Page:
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PAUL CHOINIERE - RECENT COLUMNS

Offshore wind energy plans brighten State Pier's future

Published: April 11, 2021 | Paul Choiniere

New London stands to be a major player in the Biden administration's drive towards a cleaner energy future, but some critics still see that as a bad thing. It's not.

2017 deal pushed by GOP leaders a fiscal success, political bust

Published: April 4, 2021 | Paul Choiniere

While a highly successful fiscal policy, a 2017 budget deal did nothing for the Republicans politically.

Osten shows displeasure in vote against Lamont pick

When the roll was called there was one vote in opposition, Osten, co-chair of the powerful Appropriations Committee.

Reader asked how come we're tough on guns, easy on voting. Here's why.

There is a reason our editorial position is to make it easier but hard to obtain firearms.

Democracy, silly style in the City of Groton

So, is the purpose to discourage voter participation? If so, the recent City of Groton primary was a smashing success.

State public option would boost prospects of small businesses

In testimony to the legislature, Comptroller Kevin Lembo has been insistent that plans offered under a public option would be self-sustaining and affordable, with no recurring cost to taxpayers.

Passero makes a deal, and uses all his skills doing it

The New London mayor held out for increased funding to the city, but was wise not to push matters too far. He now calls himself a cheerleader for the wind-power project.

Praise from the right, criticism from the left for Gov. Lamont

Making life and death decisions for a year probably thickens the skin. After staring down a pandemic, Lamont should be able to deal with the angry progressives within the party ranks.

Constitutional protections prevail over good intentions

In trying to save young defendants from the stigma of public proceedings, the legislature sacrificed the protections open proceedings provide, both for the defendant and the public.

Is Waterford's nuclear waste dump status permanent?

The situation is causing no fiscal pain for Dominion and other nuclear energy companies. The DOE is picking up the tab to steadily increase nuclear waste storage at plants across the country.

Lost education of COVID generation of students

The consequences are most severe for low-income and minority children, who were less likely to have the necessary computer technology when remote learning began.

Dealmaker Lamont? The evidence, and Mayor Passero, suggest not.

What should have been easy is getting New London that seat on the port authority. Fulfilling that pledge to New London and Passero should have been a layup.

A tale of two images and the time of Trump

It is a scene of absolute chaos and disorder, of total disdain for rules and process, fueled by devotion not to a principle but to a man, Trump.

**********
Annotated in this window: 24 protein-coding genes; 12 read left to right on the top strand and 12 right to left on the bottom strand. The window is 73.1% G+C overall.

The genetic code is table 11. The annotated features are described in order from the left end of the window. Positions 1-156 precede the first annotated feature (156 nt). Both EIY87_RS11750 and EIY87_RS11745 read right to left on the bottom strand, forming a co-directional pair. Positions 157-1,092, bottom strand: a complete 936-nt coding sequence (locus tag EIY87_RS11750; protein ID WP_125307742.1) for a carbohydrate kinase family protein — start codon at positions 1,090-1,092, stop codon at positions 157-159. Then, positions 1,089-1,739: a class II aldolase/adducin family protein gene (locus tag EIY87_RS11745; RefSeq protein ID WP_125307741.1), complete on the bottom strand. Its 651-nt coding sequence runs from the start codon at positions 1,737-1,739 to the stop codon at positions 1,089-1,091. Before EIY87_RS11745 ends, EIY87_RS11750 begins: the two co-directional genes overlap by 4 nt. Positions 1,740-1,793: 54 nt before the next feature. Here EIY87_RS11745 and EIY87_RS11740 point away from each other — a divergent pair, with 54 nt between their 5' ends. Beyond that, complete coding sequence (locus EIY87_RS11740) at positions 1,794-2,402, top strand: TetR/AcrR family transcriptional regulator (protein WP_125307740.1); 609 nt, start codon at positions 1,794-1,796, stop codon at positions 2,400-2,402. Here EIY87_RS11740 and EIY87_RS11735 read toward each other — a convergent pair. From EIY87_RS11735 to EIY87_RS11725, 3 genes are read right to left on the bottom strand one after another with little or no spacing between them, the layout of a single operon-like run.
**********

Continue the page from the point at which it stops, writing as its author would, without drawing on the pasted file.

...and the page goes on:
Tolls' bell has rung, so prepare to pay up, Connecticut taxpayers

Both the governor and Senate leader have now said a push to impose tolls in the state won't be revived, but they are open to raising revenue elsewhere.

Pragmatic Lamont resists tax hike talk

Gov. Lamont has warned a tax-the-rich approach would drive billionaires from the state. He shows no signs of changing that stance.

Lawmakers assume their leadership positions, or don't

The leadership assignments for the coming state legislative session were handed out recently. When it comes to appropriating, the region is well represented. But concerning House chairmanships, not so much.

Tolls make more sense than higher gas tax

Gas taxes will provide diminishing returns as motor vehicle efficiency improves and the fleet of hybrid and electric cars expands.

Lamont was right, Connecticut needs tolls

In three years the transportation fund will be broke and all signs point to the situation only getting worse as driving trends change.

I'll take the vaccine, hold the bacon

As you’ve read, developing a vaccine against the new, highly contagious, sometimes deadly and sometimes benign virus has been an unprecedented undertaking. That line is always ominous in a sci-fi flick.

Yeah, I'm talking 2022 already

On an otherwise bad day for Connecticut Republicans, Sen. Heather Somers won easily, which could set her up for a bid for the Republican nomination for governor in 2022.

Recalling state GOP glory days

Thirty-six years ago, Connecticut Republicans also had a presidential incumbent at the top of their ticket seeking a second term. That worked out much better for them than this time.

Local races to watch on Tuesday

I expect large turnout driven by Trump fervor — more against than for — will make it a good day for Democrats. Look for the party to expand its 22-14 Senate and 91-60 House majorities.

Voting in Connecticut will get easier, the only question is when and how

Republicans would be making a mistake if they try to get in front of this train.